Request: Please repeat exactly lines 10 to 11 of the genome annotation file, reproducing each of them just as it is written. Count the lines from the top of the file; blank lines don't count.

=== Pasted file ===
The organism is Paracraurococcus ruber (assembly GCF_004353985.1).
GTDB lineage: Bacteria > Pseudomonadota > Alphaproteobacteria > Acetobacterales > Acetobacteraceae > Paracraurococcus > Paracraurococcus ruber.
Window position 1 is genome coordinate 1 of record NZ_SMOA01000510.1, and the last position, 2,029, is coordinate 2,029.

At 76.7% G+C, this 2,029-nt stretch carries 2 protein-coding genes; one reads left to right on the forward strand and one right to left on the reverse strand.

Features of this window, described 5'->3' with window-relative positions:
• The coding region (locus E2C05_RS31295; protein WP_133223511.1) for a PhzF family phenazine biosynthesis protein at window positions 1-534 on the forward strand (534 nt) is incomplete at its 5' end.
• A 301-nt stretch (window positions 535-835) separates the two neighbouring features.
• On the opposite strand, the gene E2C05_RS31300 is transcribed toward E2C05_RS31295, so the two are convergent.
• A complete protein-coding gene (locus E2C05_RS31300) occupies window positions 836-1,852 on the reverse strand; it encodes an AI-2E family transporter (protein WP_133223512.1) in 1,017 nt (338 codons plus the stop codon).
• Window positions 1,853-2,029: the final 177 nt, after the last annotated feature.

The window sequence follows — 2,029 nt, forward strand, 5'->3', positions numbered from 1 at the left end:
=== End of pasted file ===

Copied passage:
• Window positions 1,853-2,029: the final 177 nt, after the last annotated feature.

The window sequence follows — 2,029 nt, forward strand, 5'->3', positions numbered from 1 at the left end: